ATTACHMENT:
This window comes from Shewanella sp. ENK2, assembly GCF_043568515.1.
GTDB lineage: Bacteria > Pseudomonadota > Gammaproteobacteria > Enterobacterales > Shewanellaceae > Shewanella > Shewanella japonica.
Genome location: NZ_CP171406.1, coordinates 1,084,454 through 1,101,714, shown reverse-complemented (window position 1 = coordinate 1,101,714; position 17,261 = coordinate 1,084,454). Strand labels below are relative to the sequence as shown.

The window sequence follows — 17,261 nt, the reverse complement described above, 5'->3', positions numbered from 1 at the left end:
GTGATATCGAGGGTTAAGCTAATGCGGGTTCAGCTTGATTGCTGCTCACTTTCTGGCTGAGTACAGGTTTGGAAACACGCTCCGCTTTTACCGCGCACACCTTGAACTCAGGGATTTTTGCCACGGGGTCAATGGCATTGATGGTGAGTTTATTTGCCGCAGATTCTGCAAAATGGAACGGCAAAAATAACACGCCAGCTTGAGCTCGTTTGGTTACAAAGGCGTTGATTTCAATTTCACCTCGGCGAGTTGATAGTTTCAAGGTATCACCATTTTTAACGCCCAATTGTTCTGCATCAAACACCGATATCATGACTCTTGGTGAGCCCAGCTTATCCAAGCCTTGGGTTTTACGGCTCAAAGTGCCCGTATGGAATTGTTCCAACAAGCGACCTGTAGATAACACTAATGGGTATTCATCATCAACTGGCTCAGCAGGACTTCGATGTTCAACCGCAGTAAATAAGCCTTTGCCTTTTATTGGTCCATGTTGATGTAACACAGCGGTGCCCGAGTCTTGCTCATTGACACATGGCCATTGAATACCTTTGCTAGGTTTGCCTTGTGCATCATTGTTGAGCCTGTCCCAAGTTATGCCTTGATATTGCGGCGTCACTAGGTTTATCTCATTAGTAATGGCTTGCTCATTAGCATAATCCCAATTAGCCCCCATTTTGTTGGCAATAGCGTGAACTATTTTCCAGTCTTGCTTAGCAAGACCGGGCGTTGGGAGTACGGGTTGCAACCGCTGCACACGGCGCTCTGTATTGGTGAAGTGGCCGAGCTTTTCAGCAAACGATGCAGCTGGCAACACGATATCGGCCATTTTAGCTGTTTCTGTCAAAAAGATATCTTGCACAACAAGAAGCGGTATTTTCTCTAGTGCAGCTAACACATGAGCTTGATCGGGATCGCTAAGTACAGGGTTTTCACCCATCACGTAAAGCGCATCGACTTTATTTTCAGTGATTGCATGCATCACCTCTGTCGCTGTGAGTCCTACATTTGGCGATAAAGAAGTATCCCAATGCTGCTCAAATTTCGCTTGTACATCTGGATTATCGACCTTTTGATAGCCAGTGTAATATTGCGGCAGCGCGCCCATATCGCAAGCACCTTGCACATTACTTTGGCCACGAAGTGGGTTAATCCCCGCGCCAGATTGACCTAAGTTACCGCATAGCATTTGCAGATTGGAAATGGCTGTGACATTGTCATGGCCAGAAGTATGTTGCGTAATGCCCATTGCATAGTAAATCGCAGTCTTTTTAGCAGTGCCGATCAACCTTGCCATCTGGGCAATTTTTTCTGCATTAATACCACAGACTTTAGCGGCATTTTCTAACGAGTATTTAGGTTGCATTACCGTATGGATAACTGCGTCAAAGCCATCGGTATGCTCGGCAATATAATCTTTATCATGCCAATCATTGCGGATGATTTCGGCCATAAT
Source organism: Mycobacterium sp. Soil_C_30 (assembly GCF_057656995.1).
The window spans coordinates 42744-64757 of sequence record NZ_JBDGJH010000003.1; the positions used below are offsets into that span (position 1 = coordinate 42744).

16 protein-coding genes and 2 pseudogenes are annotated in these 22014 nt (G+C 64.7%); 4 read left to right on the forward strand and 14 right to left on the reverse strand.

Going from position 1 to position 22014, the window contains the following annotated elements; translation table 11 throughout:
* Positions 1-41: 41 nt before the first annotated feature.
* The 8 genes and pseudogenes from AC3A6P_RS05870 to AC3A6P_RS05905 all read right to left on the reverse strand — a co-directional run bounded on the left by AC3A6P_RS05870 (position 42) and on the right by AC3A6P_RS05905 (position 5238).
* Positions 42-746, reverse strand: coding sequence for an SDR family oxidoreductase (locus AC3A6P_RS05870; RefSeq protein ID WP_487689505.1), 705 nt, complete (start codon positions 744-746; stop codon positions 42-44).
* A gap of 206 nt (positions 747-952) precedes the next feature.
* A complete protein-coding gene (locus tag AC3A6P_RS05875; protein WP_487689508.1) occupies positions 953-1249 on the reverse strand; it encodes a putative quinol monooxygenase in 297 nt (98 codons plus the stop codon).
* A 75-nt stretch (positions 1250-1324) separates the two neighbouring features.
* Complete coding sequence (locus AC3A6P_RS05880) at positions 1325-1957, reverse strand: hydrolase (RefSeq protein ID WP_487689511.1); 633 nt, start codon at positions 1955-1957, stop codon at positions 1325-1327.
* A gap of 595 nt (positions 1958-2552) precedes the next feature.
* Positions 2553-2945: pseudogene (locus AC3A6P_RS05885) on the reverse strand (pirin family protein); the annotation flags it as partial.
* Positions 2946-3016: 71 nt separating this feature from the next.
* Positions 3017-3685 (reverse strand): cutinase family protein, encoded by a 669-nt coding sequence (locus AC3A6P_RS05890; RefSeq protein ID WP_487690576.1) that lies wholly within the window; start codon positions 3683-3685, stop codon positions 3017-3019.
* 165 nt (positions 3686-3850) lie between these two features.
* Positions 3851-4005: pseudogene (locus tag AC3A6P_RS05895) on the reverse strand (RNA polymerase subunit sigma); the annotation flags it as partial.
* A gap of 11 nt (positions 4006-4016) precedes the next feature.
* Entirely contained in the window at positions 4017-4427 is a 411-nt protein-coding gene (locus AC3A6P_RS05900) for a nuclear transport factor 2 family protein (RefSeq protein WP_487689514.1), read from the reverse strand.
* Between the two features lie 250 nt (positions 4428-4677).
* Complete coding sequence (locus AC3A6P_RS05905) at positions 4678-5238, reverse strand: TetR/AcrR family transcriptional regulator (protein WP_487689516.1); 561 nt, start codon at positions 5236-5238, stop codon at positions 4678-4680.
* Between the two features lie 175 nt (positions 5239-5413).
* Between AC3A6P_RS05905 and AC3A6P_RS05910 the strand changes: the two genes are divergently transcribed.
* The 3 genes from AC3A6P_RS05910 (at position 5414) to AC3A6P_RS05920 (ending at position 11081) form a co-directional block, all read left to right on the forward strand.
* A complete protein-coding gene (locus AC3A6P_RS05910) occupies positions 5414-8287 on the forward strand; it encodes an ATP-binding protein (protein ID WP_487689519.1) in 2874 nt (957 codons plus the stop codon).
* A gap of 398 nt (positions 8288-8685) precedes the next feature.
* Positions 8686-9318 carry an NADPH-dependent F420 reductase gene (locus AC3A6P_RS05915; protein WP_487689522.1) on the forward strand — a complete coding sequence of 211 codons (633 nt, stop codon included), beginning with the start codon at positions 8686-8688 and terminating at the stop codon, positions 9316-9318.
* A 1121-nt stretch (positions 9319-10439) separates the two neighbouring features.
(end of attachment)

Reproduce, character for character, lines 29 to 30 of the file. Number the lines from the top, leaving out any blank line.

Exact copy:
* The 3 genes from AC3A6P_RS05910 (at position 5414) to AC3A6P_RS05920 (ending at position 11081) form a co-directional block, all read left to right on the forward strand.
* A complete protein-coding gene (locus AC3A6P_RS05910) occupies positions 5414-8287 on the forward strand; it encodes an ATP-binding protein (protein ID WP_487689519.1) in 2874 nt (957 codons plus the stop codon).